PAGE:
Modern Philosophy: From Descartes to Kant
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By Étienne Gilson and Thomas Langan
Per Étienne Gilson, “philosophy is a collective enterprise in which no one can pretend to take part unless he is first properly introduced.” To provide that proper introduction vis-à-vis the modern period, Gilson and Langan move systematically through the landmark figures and ideas of the seventeenth and the eighteenth centuries. Beginning with the vestiges of medievalism in Montaigne and Bacon, they then cover the interplay of science and philosophy (Descartes, Newton, and Vico); the emergence of a new political ethos (Hobbes, Locke, and Rousseau); the installation of the golden age of modern metaphysics (Spinoza, Leibniz, and Wolff); the juxtaposition of materialism with idealism (Newton, Berkeley, and Hume); the Christian reaction (Pascal and Gerdil); and the rise of Romanticism (Lessing, Herder and Kant).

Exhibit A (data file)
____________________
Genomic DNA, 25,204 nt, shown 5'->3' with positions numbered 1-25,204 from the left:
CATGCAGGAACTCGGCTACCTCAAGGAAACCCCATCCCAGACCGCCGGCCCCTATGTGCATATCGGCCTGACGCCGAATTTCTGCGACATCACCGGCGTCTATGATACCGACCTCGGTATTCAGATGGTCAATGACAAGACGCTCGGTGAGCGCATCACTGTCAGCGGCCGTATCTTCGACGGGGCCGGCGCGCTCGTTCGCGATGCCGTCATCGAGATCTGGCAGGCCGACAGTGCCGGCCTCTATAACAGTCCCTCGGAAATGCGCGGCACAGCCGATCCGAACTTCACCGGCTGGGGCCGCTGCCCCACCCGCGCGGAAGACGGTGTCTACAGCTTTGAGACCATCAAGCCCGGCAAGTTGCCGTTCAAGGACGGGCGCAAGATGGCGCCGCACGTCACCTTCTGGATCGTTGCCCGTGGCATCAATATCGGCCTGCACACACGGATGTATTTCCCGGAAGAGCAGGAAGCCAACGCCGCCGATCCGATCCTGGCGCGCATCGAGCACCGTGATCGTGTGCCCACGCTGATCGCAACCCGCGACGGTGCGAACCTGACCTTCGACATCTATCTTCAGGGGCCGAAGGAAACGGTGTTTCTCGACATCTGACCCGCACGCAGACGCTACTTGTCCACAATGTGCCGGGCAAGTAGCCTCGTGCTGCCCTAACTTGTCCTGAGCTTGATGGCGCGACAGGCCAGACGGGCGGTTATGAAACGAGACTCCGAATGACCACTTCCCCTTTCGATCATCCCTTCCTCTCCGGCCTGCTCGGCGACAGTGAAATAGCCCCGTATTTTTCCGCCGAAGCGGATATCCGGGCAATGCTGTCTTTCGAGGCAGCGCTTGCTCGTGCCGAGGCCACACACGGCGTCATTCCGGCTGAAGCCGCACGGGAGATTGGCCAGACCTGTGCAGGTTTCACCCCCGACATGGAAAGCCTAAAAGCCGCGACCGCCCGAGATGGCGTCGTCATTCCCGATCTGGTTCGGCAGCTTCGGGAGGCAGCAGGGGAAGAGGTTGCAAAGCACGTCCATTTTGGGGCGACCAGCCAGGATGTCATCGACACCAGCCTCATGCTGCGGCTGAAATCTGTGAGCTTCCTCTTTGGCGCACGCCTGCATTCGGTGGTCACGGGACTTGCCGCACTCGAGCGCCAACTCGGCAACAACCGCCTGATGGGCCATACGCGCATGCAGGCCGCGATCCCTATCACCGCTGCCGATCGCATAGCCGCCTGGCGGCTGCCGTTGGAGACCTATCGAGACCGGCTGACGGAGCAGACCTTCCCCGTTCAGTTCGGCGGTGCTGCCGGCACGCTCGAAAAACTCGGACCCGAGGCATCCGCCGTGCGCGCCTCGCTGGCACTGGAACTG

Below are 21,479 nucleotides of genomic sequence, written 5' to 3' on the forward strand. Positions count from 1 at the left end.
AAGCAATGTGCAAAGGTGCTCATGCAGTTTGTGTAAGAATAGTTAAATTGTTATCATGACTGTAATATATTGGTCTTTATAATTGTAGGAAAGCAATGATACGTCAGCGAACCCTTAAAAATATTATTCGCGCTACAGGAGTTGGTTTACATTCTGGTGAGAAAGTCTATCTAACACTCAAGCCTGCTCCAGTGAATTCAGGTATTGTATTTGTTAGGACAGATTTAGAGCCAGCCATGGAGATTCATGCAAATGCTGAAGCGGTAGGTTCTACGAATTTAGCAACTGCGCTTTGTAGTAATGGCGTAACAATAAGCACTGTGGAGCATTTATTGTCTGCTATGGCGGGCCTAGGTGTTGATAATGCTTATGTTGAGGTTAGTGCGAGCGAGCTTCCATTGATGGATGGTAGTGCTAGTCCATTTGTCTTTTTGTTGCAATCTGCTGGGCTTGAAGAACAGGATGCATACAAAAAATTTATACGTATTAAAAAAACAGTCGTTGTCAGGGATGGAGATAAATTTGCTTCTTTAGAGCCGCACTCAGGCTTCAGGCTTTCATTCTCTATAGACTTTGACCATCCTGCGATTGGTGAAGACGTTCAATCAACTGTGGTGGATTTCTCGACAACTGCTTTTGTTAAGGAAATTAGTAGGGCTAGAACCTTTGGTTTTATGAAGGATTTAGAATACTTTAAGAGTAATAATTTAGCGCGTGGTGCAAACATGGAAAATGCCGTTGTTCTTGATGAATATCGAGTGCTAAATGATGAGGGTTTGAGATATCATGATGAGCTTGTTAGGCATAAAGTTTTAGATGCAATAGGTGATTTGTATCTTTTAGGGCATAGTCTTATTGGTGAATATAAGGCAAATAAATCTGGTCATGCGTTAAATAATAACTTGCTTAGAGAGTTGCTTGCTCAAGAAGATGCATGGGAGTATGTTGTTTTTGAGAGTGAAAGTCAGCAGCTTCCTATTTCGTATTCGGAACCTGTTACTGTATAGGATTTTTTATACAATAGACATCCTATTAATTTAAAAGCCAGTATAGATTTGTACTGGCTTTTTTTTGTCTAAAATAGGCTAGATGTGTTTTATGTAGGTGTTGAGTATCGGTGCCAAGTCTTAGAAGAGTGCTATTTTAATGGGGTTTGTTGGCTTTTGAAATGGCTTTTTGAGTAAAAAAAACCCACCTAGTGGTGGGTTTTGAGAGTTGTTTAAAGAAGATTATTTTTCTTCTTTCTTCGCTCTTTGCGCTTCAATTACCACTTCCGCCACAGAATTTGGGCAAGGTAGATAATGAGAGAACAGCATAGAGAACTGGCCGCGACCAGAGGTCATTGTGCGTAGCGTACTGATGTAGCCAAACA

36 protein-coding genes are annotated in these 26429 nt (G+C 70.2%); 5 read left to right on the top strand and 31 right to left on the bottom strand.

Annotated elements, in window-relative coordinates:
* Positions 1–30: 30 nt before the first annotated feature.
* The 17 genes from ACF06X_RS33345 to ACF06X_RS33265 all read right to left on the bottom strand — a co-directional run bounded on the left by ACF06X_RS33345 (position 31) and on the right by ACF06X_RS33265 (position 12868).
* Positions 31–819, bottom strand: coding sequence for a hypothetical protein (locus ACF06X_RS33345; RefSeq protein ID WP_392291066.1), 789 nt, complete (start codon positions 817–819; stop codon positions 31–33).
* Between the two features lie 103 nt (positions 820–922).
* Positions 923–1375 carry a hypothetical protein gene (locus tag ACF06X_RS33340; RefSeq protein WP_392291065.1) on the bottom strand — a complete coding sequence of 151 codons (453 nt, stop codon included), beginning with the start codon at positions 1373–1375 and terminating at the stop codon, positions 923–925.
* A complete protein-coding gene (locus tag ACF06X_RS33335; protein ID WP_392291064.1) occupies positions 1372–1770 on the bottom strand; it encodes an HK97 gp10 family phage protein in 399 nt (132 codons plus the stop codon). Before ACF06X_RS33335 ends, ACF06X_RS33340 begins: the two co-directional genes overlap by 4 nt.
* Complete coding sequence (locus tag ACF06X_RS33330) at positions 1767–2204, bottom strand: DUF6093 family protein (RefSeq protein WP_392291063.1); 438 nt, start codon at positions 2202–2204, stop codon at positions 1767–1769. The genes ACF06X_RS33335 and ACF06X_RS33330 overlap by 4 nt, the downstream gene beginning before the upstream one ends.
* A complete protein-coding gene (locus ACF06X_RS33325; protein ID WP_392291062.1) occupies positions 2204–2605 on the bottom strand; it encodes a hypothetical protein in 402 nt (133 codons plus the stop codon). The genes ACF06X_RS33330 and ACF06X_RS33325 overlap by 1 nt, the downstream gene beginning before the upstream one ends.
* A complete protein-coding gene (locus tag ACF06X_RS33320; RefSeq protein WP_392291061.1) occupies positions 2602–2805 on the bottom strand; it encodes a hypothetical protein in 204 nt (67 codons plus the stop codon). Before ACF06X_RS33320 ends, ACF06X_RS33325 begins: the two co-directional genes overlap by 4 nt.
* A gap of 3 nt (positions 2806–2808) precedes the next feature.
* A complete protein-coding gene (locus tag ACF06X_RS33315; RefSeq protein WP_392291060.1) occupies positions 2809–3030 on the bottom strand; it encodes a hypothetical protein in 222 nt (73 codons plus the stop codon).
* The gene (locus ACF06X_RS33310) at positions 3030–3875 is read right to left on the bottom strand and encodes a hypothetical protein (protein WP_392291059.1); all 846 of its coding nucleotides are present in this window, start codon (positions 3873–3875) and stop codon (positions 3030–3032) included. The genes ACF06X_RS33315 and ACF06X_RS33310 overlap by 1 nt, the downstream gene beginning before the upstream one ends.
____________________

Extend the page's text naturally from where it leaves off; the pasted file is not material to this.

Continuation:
The modern era willed for itself a radical beginning. –Étienne Gilson
With its emphasis on the doctrinal content of each philosopher, braced by healthy portions of biographical detail, Modern Philosophy is a comprehensive treatment of what it has meant and what it means to philosophize, the ambitious breadth of which is matched only by its absorbing depth.
Étienne Gilson (1884–1978) was a French philosopher and historian of philosophy and one of the premier Catholic intellectuals of the twentieth century. He was founder of the Pontifical Institute of Medieval Studies in Toronto, member of the Académie française, and author of more than one hundred and seventy books.
Thomas Langan (1929–2012) was an American philosopher and staunch proponent of the Catholic intellectual tradition. His writings include Modern Philosophy and Recent Philosophy (both in collaboration with Gilson) and numerous books on existentialism and phenomenology.